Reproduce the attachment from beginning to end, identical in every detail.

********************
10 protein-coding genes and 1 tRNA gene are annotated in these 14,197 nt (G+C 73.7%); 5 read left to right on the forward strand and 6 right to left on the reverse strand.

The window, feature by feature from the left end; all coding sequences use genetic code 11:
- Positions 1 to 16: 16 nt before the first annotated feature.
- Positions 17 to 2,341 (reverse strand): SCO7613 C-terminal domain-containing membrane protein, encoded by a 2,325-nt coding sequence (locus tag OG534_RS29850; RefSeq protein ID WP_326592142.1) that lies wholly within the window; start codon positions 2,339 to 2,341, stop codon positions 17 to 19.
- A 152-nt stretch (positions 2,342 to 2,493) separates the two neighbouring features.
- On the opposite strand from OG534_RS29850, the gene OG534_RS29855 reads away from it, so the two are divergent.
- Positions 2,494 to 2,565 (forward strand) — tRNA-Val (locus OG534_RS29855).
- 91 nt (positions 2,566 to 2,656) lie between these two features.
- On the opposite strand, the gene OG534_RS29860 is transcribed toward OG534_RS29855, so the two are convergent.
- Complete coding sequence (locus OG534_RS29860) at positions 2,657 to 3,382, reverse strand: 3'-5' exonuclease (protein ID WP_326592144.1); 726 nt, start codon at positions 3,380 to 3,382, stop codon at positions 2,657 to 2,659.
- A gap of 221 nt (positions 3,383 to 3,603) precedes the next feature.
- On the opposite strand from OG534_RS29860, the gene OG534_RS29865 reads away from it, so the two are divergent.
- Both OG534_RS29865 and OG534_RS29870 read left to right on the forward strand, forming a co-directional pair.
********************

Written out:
10 protein-coding genes and 1 tRNA gene are annotated in these 14,197 nt (G+C 73.7%); 5 read left to right on the forward strand and 6 right to left on the reverse strand.

The window, feature by feature from the left end; all coding sequences use genetic code 11:
- Positions 1 to 16: 16 nt before the first annotated feature.
- Positions 17 to 2,341 (reverse strand): SCO7613 C-terminal domain-containing membrane protein, encoded by a 2,325-nt coding sequence (locus tag OG534_RS29850; RefSeq protein ID WP_326592142.1) that lies wholly within the window; start codon positions 2,339 to 2,341, stop codon positions 17 to 19.
- A 152-nt stretch (positions 2,342 to 2,493) separates the two neighbouring features.
- On the opposite strand from OG534_RS29850, the gene OG534_RS29855 reads away from it, so the two are divergent.
- Positions 2,494 to 2,565 (forward strand) — tRNA-Val (locus OG534_RS29855).
- 91 nt (positions 2,566 to 2,656) lie between these two features.
- On the opposite strand, the gene OG534_RS29860 is transcribed toward OG534_RS29855, so the two are convergent.
- Complete coding sequence (locus OG534_RS29860) at positions 2,657 to 3,382, reverse strand: 3'-5' exonuclease (protein ID WP_326592144.1); 726 nt, start codon at positions 3,380 to 3,382, stop codon at positions 2,657 to 2,659.
- A gap of 221 nt (positions 3,383 to 3,603) precedes the next feature.
- On the opposite strand from OG534_RS29860, the gene OG534_RS29865 reads away from it, so the two are divergent.
- Both OG534_RS29865 and OG534_RS29870 read left to right on the forward strand, forming a co-directional pair.